This page is part of the web mail archives of SRFI 38 from before July 7th, 2015. The new archives for SRFI 38 contain all messages, not just those from before July 7th, 2015.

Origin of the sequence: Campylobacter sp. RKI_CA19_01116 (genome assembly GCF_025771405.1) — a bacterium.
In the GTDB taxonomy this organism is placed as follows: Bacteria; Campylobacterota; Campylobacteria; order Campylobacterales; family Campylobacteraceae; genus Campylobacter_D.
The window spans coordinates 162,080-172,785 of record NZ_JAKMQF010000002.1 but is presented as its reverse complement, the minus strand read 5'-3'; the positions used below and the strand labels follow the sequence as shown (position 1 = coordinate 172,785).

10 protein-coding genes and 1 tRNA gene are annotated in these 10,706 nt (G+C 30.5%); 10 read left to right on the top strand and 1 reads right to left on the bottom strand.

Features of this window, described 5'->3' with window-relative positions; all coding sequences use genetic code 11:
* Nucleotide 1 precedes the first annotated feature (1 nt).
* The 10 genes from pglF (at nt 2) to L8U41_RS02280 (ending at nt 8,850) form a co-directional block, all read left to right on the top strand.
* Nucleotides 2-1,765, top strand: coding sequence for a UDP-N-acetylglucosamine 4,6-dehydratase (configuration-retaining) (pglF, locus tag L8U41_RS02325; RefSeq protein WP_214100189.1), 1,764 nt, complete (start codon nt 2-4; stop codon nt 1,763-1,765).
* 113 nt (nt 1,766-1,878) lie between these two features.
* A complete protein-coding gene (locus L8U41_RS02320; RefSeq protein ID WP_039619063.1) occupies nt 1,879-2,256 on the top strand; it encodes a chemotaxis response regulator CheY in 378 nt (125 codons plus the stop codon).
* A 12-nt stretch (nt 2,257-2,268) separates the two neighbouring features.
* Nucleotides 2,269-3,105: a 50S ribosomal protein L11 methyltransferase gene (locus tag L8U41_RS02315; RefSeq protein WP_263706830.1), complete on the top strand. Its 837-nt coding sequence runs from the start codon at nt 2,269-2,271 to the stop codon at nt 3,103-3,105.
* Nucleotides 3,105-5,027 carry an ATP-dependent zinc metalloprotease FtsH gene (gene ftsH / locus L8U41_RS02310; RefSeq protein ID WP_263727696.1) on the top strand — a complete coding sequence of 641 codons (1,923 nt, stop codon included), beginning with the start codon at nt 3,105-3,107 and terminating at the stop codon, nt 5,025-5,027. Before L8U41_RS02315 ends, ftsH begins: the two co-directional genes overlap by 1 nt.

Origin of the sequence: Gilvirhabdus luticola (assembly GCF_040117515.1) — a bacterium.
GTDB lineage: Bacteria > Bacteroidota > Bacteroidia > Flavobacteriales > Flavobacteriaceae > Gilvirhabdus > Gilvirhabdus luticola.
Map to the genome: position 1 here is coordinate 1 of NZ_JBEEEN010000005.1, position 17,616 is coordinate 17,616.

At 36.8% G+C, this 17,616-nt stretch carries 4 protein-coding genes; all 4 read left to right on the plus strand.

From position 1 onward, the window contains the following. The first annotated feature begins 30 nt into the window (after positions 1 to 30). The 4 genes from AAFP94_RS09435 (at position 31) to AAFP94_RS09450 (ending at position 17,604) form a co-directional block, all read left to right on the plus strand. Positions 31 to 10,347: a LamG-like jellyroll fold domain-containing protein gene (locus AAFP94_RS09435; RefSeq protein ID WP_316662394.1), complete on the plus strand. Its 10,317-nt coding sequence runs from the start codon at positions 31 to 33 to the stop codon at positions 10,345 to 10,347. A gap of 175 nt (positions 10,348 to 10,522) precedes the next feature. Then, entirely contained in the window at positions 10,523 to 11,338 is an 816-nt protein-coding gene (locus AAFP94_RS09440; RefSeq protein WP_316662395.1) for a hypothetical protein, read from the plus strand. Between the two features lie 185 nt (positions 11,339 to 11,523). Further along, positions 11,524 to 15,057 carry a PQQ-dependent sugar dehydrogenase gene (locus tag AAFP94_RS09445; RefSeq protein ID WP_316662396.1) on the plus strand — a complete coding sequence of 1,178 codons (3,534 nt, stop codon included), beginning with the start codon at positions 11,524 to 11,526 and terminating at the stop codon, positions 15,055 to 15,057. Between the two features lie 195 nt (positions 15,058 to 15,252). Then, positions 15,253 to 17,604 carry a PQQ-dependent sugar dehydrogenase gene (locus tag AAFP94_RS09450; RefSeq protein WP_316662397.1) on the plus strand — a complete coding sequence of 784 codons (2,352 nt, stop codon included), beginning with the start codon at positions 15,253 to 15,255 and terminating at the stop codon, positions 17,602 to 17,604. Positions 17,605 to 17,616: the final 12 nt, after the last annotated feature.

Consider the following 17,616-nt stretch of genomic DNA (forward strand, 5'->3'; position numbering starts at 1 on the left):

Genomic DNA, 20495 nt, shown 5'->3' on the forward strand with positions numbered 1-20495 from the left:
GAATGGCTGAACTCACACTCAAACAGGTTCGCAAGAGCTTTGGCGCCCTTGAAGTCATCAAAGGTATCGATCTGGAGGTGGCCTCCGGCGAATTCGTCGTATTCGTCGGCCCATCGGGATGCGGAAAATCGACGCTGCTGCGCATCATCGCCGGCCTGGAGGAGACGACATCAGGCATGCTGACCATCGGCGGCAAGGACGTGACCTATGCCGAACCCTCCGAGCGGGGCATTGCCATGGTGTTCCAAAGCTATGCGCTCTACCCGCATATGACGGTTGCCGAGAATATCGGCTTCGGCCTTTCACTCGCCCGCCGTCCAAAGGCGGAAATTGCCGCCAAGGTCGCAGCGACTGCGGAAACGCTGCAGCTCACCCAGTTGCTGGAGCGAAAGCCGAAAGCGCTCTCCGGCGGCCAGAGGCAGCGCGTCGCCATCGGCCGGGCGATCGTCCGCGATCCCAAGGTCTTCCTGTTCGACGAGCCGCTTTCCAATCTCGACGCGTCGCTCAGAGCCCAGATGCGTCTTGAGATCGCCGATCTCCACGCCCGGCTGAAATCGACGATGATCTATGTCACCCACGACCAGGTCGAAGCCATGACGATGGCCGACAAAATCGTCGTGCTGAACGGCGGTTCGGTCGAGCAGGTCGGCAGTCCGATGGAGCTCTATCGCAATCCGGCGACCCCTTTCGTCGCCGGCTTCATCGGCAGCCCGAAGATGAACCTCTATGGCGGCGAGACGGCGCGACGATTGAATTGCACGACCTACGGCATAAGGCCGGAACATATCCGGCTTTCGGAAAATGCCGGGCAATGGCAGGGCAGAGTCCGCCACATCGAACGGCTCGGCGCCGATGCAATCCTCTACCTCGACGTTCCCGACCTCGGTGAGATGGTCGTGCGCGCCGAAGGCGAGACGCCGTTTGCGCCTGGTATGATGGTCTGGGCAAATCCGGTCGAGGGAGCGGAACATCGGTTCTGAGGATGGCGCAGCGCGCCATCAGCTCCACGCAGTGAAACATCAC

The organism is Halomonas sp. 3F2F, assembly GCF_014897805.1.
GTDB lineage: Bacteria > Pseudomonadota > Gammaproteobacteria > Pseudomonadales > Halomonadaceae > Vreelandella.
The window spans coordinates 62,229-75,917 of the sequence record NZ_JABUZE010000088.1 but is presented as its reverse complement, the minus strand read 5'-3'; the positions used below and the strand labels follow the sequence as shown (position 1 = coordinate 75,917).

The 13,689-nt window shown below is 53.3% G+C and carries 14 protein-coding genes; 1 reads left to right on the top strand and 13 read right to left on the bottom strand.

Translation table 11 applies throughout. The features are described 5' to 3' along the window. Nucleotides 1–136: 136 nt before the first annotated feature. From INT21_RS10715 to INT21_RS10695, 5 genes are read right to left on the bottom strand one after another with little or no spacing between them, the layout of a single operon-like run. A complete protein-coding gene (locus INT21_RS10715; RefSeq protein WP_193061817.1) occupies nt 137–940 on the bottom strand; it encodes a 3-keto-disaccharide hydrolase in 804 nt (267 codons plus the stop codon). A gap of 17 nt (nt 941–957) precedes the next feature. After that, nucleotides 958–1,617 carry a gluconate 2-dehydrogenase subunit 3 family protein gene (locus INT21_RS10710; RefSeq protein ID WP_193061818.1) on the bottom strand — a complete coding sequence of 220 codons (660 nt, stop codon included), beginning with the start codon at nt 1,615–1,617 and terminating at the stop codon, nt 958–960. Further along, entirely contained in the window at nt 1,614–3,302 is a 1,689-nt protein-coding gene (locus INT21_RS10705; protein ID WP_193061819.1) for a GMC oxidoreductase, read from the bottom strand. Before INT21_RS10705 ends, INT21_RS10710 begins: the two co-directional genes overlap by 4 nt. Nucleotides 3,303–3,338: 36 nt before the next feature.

> Marc> (parameterize ((write-shared #t) > Marc> (write-radix 16) > Marc> (write-prettily #t)) > Marc> (write X)) > >> > >> Except your old code doesn't know anything about the presence of all > >> these flags. In fact, every new feature controlled via these > >> parameters might break the old code. > > Marc> Could you explain why? I explicitly said: "But this will not happen > Marc> if you code your calls to write in this style: ...", meaning that only > Marc> "write" is in the scope of the parameterize. There is no old code > Marc> affected by the parameterize! > > Yes, there is, namely if you have this in new code ... > > (parameterize ((write-symbols-all-lower-case #t)) > (old-code-procedure)) > > ... and this in old code: > > (define (old-code-procedure) > (write (string->symbol "FooBarBaz"))) > > So PARAMETERIZE has the wrong semantics to enforce what you're > suggesting, and there's too much potential for foot-shooting. Please read what I wrote. Only "write" is in the scope of "parameterize" in new code. Of course you can shoot yourself in the foot if your new code does (parameterize (...) (some-other-function-than-write)). This is a problem with your new code. Your old code is still "correct". The same issue exists with "with-output-to-file". If your old code was sending some output to the current output port to interact with the user, then a (with-output-to-file "foo" (lambda () (old-code-procedure))) will suddenly malfunction (the user interaction output will go to the file). Dynamic scoping is powerful, just like recursion, continuations, threads, exceptions, etc. You have to use them with care. In this particular case, use the style (parameterize (...) (some-other-function-than-write)) carefully. The chances of shooting yourself in the foot is greatly minimized when you use my last suggestion (using readtables and port specific readtable parameter objects). Marc